Microsoft has promised to crack down on rogue apps in its Windows Store following criticisms that the marketplace is littered with "scam" software.
Windows Store – which debuted with Windows 8 – is littered with misleading apps. Typical problems include knock-off "unofficial" packages of free apps such as the VLC media player. These apps charge you for downloads while offering little or no added functionality, How to Geek reports.
Apps that rely on iTunes' brand recognition are particularly pernicious. For example, there's an app that costs $8.99 called iTunes Player App that “helps user to know how to use [sic] and download iTunes”.
The consumer technology site argues that Redmond has brought this unsightly mess on itself by offering to pay developers $100 for each app they submitted to the Windows Store or Windows Phone Store as part of a discontinued promotion that began in March.
The majority of the problems arise with third-party apps, Hot Hardware adds. Google Chrome, Opera, Adobe Flash, Spotify, Winamp and iTunes all feature listings that either bundle bloatware with their installers or attempt to charge money for software that was elsewhere offered for free on the store.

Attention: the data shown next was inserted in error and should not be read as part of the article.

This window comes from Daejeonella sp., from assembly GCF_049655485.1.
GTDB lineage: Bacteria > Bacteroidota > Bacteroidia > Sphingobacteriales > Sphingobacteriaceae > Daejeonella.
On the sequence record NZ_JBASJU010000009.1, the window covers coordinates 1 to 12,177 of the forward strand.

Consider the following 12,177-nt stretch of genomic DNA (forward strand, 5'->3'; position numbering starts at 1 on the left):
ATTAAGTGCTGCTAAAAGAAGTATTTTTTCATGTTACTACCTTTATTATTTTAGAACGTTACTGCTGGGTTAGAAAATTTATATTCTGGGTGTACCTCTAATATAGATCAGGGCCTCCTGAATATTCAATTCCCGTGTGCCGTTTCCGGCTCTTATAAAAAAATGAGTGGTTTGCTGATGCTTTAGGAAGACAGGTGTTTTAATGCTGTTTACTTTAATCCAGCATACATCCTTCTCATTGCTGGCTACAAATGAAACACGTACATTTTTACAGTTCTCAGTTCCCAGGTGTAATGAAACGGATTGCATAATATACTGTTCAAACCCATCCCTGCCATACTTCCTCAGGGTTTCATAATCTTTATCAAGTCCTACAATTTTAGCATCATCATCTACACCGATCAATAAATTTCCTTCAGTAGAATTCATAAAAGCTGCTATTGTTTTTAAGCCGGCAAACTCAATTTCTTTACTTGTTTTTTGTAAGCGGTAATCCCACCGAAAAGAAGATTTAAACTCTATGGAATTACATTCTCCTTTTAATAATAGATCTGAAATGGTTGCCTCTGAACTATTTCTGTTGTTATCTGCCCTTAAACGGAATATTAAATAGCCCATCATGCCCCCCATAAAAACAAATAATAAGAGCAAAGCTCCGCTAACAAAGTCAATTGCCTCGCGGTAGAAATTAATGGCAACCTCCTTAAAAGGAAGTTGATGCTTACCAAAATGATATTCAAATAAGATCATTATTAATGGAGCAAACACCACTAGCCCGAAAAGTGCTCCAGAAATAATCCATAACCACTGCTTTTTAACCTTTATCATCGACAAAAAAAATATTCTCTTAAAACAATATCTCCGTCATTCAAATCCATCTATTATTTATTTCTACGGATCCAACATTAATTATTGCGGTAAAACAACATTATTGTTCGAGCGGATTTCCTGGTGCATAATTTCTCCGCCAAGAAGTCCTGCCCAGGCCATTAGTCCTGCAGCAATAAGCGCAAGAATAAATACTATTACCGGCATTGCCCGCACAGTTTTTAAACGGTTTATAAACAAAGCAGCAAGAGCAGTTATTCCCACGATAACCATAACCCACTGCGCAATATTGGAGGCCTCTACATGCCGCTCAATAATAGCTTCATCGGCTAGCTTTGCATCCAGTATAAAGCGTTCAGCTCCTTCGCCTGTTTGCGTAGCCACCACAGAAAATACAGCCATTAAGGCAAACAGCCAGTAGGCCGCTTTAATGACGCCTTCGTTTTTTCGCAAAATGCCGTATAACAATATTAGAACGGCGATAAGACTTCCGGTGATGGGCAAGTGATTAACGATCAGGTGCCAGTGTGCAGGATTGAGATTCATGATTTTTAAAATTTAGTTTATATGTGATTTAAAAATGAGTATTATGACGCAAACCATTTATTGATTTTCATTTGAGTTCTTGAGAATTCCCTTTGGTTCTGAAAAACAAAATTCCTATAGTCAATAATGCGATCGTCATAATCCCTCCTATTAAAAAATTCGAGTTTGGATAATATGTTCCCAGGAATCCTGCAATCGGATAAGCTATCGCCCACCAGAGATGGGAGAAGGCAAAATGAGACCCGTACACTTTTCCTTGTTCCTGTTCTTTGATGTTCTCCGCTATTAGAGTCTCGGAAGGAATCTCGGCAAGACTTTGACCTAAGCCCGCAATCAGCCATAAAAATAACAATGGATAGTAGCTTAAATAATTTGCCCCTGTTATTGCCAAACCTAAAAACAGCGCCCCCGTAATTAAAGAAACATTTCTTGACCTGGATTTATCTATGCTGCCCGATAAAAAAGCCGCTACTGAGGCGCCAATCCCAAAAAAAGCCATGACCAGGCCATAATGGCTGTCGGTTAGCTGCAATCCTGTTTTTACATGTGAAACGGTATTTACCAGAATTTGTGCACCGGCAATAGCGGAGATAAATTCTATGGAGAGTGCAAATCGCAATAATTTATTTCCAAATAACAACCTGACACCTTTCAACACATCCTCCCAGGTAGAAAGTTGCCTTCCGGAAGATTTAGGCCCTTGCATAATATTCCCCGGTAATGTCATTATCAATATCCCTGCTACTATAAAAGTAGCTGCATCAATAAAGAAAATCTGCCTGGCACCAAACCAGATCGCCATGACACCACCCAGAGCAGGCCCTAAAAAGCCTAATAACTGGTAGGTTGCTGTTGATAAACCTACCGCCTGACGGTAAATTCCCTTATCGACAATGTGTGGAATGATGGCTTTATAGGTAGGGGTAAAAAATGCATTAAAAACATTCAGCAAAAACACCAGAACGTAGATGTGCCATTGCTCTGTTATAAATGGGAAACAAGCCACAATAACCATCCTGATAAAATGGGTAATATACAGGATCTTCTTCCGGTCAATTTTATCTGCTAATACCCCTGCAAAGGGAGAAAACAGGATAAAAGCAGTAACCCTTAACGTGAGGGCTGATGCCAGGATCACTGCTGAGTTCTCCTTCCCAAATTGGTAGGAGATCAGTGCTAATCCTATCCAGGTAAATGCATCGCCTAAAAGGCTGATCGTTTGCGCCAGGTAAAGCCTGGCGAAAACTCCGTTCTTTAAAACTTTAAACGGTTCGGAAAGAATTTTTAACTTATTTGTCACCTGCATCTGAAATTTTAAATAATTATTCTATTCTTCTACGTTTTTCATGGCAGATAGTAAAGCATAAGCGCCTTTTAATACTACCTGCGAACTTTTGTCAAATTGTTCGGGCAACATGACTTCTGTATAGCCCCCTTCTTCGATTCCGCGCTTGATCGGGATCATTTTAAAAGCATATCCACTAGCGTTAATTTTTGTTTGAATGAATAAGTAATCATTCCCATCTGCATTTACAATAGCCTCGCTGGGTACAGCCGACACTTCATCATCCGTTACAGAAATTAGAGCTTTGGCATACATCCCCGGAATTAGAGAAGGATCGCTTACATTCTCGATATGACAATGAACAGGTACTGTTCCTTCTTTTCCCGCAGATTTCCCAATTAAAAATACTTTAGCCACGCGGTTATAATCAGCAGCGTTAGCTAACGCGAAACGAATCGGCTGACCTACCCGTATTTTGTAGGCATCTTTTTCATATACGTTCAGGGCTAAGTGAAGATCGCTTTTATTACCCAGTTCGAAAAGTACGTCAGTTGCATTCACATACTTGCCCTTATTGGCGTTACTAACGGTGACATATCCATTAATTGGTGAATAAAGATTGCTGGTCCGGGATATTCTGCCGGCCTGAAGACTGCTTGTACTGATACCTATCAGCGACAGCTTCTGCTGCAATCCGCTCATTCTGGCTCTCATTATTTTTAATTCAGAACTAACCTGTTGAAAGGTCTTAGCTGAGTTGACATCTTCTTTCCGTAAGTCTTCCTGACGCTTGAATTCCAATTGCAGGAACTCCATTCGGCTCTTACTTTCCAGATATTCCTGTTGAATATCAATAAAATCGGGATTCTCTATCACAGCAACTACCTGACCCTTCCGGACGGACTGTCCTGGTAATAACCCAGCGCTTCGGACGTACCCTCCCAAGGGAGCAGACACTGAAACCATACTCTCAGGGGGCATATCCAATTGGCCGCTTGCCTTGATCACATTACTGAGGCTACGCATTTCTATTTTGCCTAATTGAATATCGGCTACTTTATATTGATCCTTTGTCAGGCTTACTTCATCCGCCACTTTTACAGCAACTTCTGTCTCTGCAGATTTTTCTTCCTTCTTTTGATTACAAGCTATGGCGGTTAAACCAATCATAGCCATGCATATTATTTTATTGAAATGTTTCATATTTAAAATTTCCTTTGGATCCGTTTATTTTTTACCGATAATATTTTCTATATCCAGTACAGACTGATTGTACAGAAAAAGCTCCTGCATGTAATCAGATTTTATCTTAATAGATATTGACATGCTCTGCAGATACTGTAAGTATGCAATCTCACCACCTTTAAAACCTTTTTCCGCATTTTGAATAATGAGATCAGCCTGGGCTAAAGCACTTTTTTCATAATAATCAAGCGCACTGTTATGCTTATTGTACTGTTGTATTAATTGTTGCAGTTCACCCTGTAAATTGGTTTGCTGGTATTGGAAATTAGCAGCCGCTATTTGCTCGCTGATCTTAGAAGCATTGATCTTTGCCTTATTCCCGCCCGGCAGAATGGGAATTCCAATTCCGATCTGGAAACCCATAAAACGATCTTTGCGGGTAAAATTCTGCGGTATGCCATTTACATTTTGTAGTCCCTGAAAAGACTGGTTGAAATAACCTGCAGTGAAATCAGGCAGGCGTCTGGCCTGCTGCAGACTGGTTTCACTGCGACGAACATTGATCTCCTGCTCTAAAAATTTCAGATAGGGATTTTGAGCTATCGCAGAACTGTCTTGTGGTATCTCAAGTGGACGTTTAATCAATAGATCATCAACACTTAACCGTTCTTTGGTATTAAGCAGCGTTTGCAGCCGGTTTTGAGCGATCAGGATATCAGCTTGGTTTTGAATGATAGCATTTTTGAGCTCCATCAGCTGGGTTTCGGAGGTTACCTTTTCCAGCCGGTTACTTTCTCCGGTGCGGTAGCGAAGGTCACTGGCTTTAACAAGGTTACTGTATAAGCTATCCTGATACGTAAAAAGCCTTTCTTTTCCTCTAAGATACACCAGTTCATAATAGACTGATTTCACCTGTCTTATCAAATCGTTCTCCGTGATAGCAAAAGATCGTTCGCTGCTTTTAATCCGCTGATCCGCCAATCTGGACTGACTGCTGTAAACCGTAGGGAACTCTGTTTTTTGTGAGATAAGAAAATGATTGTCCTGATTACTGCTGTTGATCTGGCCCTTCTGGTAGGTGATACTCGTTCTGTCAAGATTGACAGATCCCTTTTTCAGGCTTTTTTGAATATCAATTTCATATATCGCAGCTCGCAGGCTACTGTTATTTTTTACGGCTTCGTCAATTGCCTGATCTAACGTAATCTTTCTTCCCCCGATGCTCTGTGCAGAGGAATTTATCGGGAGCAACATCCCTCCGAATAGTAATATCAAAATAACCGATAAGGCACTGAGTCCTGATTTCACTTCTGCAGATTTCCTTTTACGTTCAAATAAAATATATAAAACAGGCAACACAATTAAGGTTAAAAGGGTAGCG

The prevalence of bloatware and rip-off apps - and the apparent focus on filling Windows Store's shelves at the expense of quality - raises big questions about Redmond's app certification process.
In a statement, Microsoft acknowledged that not everything is perfect in its Windows Store garden, while promising to weed out the dross.
We strive to make the Windows Store a high-quality experience for customers and also accessible to the broadest audience of developers. Based on customer and developer feedback, we recently took actions to help users discover the specific app titles they’re searching for and improve the overall Store experience. Those updates provide clear guidance to developers and also improve our ability to identify, audit and remove problematic apps.
We recognize that there is more work to do and will continue to re-evaluate our policies to strike a balance between the opportunity for developers and the app quality that our customers expect.
Jovi Umawing, a malware intelligence analyst at Malwarebytes, said that Microsoft is dealing with the same sort of problem as any platform developer faces.
"Whenever a big company creates an open platform for developers, it’s unfortunately always going to attract the wrong kind of attention," she explained. "Scammers see these as a target and are increasingly abusing the trust that big brands have spent millions of dollars and years building. They create everything from browser extensions loaded with ads, to mobile apps packed with spyware.
"It often becomes a game of cat and mouse, the effectiveness of which is only determined by how much resources the company involved invests in kicking bad apps out," she added. ®